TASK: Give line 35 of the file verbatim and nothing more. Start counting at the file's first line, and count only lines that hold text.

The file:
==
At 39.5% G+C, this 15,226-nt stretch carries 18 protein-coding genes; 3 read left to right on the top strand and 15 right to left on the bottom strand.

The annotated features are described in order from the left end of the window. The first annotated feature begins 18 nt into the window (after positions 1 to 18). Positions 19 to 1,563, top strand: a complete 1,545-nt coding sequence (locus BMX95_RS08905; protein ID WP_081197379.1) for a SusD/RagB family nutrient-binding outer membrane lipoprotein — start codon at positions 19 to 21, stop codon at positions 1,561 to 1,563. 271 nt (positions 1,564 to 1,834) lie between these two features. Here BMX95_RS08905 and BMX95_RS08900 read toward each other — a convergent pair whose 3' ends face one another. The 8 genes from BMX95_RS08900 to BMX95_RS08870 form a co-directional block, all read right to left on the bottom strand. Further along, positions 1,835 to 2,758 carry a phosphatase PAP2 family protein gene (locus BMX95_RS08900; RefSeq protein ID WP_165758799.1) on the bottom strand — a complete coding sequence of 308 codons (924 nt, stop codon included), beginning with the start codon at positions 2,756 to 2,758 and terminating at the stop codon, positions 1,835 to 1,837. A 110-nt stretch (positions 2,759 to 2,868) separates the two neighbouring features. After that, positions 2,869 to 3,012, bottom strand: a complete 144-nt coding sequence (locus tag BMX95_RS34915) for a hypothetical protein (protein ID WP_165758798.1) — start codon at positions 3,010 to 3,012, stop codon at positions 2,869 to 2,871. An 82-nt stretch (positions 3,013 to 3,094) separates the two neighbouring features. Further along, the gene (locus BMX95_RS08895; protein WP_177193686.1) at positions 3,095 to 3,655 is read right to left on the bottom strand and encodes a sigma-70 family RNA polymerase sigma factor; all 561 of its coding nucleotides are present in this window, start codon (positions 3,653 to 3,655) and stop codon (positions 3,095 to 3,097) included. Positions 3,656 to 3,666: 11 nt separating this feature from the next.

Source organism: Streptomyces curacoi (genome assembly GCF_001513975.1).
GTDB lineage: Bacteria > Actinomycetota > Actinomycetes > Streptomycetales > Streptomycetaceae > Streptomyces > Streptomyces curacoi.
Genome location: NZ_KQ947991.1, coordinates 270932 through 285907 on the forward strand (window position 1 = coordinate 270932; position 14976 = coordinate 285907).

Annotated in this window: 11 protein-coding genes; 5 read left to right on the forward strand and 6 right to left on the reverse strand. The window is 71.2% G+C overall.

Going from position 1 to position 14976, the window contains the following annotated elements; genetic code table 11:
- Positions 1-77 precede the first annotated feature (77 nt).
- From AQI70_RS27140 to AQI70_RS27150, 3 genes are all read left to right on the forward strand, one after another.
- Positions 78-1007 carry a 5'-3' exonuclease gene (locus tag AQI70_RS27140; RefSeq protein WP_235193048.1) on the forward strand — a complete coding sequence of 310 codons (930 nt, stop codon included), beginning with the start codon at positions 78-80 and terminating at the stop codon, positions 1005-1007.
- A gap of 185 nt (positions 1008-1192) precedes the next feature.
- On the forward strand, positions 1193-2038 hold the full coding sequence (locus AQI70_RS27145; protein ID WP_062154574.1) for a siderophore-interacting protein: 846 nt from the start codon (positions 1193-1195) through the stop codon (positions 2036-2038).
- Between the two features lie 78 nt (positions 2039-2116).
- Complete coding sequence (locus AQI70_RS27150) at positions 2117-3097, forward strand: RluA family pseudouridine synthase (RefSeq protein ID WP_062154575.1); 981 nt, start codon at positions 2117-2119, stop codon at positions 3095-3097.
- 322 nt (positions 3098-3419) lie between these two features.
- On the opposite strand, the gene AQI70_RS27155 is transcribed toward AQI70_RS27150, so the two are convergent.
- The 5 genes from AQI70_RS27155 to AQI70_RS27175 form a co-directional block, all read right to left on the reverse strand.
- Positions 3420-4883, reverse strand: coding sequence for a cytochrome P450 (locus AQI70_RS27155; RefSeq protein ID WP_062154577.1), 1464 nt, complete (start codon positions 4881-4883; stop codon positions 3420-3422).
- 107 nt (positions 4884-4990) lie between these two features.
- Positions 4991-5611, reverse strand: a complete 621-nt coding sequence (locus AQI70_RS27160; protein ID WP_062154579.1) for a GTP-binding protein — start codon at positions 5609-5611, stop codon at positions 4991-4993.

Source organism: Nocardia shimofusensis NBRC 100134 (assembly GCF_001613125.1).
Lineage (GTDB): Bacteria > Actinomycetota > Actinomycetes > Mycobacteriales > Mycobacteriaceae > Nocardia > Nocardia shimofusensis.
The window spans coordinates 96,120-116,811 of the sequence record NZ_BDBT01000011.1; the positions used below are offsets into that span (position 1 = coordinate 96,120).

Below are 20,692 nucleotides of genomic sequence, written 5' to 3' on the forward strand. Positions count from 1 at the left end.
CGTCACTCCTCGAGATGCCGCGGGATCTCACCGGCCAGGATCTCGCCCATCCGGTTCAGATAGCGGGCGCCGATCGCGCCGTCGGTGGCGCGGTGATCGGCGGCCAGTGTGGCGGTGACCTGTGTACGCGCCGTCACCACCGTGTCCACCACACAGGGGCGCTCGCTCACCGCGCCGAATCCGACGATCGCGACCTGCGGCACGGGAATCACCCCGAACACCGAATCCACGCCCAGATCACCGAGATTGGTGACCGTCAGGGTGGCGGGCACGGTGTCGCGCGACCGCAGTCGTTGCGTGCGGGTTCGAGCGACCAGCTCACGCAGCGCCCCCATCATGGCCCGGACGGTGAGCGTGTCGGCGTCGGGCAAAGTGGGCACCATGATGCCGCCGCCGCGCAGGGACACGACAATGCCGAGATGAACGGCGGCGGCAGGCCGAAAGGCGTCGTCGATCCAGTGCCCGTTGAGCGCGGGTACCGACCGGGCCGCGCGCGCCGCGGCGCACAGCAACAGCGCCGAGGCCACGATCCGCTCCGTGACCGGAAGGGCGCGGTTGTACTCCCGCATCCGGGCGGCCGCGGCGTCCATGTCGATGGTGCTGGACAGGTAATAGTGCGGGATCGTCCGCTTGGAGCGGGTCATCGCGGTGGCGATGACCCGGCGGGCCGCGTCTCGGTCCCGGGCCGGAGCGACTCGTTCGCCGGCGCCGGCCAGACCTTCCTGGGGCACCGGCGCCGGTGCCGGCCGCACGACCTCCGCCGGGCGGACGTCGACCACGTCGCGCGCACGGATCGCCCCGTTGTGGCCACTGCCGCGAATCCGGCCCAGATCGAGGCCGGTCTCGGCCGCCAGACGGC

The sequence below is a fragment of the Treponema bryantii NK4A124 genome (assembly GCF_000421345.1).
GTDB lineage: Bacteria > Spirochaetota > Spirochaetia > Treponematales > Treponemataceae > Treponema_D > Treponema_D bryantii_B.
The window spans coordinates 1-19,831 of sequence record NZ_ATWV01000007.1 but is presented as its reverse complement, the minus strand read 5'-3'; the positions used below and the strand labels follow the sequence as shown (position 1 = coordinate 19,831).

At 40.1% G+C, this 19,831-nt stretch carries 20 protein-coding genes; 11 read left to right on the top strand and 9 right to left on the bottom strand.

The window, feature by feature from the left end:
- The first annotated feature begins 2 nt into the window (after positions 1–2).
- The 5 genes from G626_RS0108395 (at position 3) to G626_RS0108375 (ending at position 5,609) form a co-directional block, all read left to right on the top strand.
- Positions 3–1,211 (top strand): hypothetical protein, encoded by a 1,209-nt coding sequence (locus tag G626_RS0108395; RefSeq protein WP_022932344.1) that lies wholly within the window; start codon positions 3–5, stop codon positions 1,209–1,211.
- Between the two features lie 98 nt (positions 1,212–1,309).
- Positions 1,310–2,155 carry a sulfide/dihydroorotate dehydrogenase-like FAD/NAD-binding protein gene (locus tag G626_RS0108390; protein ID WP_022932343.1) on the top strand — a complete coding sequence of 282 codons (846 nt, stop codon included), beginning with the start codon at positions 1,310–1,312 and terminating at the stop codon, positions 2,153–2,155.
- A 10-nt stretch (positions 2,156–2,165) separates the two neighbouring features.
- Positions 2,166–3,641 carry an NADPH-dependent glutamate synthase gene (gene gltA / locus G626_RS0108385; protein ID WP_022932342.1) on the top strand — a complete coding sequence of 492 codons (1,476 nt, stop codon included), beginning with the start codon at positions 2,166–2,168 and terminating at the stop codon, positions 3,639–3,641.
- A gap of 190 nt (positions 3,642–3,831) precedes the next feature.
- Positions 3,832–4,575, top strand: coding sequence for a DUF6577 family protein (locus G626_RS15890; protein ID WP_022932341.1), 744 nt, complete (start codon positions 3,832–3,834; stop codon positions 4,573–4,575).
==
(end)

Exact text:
- Positions 1,310–2,155 carry a sulfide/dihydroorotate dehydrogenase-like FAD/NAD-binding protein gene (locus tag G626_RS0108390; protein ID WP_022932343.1) on the top strand — a complete coding sequence of 282 codons (846 nt, stop codon included), beginning with the start codon at positions 1,310–1,312 and terminating at the stop codon, positions 2,153–2,155.